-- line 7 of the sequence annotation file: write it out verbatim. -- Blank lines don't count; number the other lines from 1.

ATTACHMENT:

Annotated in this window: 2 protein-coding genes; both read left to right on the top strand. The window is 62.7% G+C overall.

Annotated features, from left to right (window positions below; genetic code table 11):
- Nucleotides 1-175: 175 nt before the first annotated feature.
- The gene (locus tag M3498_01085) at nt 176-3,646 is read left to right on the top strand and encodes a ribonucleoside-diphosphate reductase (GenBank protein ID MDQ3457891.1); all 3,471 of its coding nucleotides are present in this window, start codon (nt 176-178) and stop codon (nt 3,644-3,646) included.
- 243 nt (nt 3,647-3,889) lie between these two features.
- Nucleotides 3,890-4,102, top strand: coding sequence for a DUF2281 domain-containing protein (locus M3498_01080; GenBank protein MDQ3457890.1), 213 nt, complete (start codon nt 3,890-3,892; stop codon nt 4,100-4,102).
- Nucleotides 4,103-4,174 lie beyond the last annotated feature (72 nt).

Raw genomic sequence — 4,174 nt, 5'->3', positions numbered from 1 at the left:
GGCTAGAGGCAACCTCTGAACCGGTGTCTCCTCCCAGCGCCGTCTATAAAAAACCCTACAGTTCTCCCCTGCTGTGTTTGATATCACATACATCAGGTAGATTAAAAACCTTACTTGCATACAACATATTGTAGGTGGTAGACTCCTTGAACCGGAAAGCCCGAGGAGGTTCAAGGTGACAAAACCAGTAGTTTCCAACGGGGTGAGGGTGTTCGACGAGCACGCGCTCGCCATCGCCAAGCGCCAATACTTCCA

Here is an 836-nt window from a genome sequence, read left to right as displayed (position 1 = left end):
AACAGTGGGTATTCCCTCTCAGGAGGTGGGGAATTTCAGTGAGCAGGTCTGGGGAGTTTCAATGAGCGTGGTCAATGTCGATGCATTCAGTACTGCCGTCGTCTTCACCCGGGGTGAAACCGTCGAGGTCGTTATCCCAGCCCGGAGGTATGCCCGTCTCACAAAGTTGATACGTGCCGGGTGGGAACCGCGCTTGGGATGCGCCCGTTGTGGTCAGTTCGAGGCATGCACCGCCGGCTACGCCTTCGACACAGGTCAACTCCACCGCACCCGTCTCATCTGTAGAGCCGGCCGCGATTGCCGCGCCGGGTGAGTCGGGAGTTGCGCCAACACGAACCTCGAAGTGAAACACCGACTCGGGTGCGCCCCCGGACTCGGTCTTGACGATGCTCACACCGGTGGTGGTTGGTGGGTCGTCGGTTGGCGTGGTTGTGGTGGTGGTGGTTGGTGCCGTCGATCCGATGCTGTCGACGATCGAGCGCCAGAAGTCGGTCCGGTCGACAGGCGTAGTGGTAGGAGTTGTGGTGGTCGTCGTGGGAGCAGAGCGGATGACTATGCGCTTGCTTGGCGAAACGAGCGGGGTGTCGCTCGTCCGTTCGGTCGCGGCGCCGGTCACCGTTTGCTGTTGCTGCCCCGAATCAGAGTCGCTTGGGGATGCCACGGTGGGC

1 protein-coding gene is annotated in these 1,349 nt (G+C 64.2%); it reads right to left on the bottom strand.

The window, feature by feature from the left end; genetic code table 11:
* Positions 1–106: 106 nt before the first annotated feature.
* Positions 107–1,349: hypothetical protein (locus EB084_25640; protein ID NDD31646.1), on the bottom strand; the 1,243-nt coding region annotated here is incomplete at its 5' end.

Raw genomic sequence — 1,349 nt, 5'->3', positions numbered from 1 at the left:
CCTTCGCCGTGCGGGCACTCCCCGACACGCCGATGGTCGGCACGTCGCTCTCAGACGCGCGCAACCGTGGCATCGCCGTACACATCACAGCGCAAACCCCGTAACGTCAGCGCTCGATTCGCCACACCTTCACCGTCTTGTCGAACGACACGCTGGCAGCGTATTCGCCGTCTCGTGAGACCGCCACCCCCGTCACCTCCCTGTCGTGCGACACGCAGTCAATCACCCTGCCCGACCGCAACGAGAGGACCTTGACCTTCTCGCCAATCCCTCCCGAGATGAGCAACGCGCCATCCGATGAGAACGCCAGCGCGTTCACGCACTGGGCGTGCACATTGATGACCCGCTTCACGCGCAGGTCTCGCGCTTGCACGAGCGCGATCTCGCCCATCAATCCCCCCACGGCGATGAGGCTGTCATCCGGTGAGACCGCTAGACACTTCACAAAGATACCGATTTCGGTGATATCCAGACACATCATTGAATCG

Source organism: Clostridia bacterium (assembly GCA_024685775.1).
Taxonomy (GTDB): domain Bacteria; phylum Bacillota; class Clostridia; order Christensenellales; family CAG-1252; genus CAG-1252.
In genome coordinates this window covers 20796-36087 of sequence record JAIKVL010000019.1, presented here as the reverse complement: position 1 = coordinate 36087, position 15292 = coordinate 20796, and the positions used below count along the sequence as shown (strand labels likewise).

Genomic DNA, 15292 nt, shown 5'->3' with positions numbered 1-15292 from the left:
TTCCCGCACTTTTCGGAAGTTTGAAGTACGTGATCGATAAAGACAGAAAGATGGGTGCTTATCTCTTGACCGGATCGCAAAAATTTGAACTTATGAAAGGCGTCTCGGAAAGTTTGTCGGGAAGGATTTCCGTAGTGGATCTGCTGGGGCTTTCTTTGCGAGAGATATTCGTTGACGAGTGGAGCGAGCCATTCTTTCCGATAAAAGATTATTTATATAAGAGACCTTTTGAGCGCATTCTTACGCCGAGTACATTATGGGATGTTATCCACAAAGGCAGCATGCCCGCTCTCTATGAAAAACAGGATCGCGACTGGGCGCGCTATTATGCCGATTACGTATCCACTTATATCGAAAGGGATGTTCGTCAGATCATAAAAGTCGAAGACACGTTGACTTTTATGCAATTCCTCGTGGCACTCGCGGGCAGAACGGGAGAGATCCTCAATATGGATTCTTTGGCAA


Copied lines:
- Nucleotides 4,103-4,174 lie beyond the last annotated feature (72 nt).